This thread is inspired by the discussion in https://discourse.haskell.org/t/convenience-in-the-haskell-ecosystem . But that thread is already sprawling, so I thought it would be better to open a second thread which could be more focused on one specific issue: code formatting.
The question that I want to ask is what separates the current state from a possible future where we can say:
and have our code formatted. This is of course inspired by other languages which have this feature, and which is often cited as one of their big benefits. E.g.
go fmt or
The benefit that is cited is precisely the convenience of code formatting, not its availability. The big technical challenge has already been solved, there are code formatters for Haskell. So the remaining challenge of making it convenient is not as much technical as it is social. We have to find a consensus that this is both desirable, and that we can make it happen in a way that satisfies everyone.
For a seasoned Haskell developer, code formatting is not terribly inconvenient. The majority of the users on this board probably know the available formatters, how to install them, and also how to invoke them. But for someone new to Haskell there are currently 3 things which together make it so inconvenient that probably most of them won’t use it on their first projects.
- You have to know which code formatters are available and well-maintained. Also, which of them are popular and which are obscure. Those which are based on
haskell-src-extsshould be avoided, etc.
- You have to know how to install Haskell binaries and make them available on the path. Again, this is trivial for experienced Haskell developers, but if you are just starting out with Haskell you have to look this stuff up.
- You have to know how to invoke them. If we take ormolu and fourmolu as an example, then they have decided on purpose that they won’t try to understand your build system. As a consequence, you have to explicitly invoke them with the Haskell files you want to format. The READMEs suggest using
xmolu --mode inplace $(git ls-files '*.hs')or
xmolu --mode inplace $(find . -name '*.hs'). I am working a lot of beginners who are just starting out with git and the console. Of course I can tell them to type in those commands, but for a lot of them it will just be copy-pasted code. Just try to think back to the time when you were learning about globbing, shell expansion, commandline arguments etc.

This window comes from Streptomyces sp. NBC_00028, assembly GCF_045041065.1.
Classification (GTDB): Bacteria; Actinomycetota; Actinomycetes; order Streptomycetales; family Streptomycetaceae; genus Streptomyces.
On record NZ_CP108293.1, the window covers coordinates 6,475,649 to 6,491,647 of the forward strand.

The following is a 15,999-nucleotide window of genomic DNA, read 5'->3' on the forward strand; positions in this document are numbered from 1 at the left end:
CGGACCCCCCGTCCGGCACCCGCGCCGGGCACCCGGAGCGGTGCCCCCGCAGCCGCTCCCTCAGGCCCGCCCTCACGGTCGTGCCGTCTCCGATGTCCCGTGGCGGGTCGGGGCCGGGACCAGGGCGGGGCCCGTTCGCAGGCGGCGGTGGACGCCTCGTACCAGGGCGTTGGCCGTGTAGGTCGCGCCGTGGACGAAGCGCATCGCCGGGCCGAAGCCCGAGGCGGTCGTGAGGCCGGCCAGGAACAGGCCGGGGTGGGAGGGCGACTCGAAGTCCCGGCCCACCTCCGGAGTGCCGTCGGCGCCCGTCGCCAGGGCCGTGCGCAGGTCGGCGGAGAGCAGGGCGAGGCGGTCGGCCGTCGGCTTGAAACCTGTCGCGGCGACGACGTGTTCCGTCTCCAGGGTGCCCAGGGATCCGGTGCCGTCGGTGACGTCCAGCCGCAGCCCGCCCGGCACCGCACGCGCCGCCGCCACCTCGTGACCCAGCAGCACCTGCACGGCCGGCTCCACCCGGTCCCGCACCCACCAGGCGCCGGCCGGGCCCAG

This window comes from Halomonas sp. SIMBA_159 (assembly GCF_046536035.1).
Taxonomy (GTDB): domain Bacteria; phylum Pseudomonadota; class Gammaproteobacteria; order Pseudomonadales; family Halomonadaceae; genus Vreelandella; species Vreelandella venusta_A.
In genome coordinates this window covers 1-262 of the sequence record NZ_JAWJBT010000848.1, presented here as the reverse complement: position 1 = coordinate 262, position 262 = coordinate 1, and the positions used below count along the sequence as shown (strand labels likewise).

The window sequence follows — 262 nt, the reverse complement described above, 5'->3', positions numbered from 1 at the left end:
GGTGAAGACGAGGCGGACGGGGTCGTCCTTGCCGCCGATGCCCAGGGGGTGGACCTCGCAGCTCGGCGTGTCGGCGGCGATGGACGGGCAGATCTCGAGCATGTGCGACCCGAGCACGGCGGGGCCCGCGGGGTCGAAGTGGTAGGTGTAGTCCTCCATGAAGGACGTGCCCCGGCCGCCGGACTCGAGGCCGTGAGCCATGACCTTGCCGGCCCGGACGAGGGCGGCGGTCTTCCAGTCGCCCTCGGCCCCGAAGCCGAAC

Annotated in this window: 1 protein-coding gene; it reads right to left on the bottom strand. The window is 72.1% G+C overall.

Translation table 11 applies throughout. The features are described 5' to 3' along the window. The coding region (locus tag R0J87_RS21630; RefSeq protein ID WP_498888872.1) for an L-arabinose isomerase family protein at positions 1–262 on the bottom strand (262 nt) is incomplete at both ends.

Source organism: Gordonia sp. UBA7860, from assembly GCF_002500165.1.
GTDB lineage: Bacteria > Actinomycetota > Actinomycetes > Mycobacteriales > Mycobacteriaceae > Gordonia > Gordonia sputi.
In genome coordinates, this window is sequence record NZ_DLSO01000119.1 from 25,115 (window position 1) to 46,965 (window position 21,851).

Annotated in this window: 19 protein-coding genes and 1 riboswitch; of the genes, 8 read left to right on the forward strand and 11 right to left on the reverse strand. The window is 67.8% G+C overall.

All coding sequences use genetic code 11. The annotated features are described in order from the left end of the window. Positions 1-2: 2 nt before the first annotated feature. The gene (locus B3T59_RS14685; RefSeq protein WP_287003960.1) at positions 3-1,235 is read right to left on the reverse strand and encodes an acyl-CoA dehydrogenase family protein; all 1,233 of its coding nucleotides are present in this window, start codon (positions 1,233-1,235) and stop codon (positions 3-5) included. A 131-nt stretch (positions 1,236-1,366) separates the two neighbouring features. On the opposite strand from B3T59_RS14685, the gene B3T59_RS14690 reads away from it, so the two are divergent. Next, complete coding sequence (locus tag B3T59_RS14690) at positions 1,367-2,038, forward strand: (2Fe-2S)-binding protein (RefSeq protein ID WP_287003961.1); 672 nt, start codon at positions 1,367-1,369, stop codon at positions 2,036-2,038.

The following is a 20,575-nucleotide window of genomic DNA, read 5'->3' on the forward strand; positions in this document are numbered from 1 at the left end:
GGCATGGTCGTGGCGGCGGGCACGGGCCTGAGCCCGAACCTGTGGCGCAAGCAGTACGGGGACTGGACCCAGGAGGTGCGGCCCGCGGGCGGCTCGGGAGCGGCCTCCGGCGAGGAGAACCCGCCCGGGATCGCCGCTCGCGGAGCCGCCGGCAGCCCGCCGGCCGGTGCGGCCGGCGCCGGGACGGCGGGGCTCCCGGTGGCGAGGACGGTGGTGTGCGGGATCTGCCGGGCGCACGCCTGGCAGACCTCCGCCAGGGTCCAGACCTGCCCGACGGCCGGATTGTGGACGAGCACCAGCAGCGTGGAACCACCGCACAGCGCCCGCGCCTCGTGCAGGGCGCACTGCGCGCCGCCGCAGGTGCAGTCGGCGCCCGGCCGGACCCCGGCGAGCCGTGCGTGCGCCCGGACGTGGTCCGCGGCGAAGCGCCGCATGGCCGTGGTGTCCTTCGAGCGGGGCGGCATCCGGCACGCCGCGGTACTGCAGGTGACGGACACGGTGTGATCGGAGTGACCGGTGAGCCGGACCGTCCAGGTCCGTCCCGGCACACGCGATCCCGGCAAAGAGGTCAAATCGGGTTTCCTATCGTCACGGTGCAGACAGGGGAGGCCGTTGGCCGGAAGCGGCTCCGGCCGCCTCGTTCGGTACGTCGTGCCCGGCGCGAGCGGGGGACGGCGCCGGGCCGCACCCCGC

The technical challenges are probably pretty minor, at least compared to the work that went into implementing the code formatters themselves. The key challenges are probably social and cultural.
The obvious first one is which code formatter to pick. Brittany is officially unmaintained, and stylish-haskell is much more restricted in scope. (The README says: “The goal is not to format all of the code in a file[…]”.) So the only two really viable alternatives currently are ormolu and fourmolu.(EDIT: I forgot about hindent, which is also still maintained.) The latter is a fork of the former, they share the vast majority of the code and only fundamentally disagree about whether code formatting should be configurable or not. But, very naively, shouldn’t we be able to find a compromise where we say that without a configuration file
cabal/stack fmt behaves like ormolu, and with a configuration file it behaves like formolu? I don’t have any insight into their respective development, but their relationship doesn’t seem to be an acrimonious one.
The other question would be how to make
cabal fmt and
stack fmt happen. Do the maintainers of those tools agree that they should provide such a command. Should it be via a plugin system like the one recently proposed for cabal, should it directly depend on a library or should it invoke an external executable? If it is an external executable, how should it be distributed such that beginners don’t have to know about installation. Via the GHC distribution, ghcup or
stack install invoked in the background?
As the title indicates, it is currently only a dream inspired by the discussion in the other thread. I don’t think it poses any deep technical challenges. Instead it would require someone with the standing in the community and moderating capabilities to make it happen. Someone who would be able to bring the involved actors around a table and create a consensus.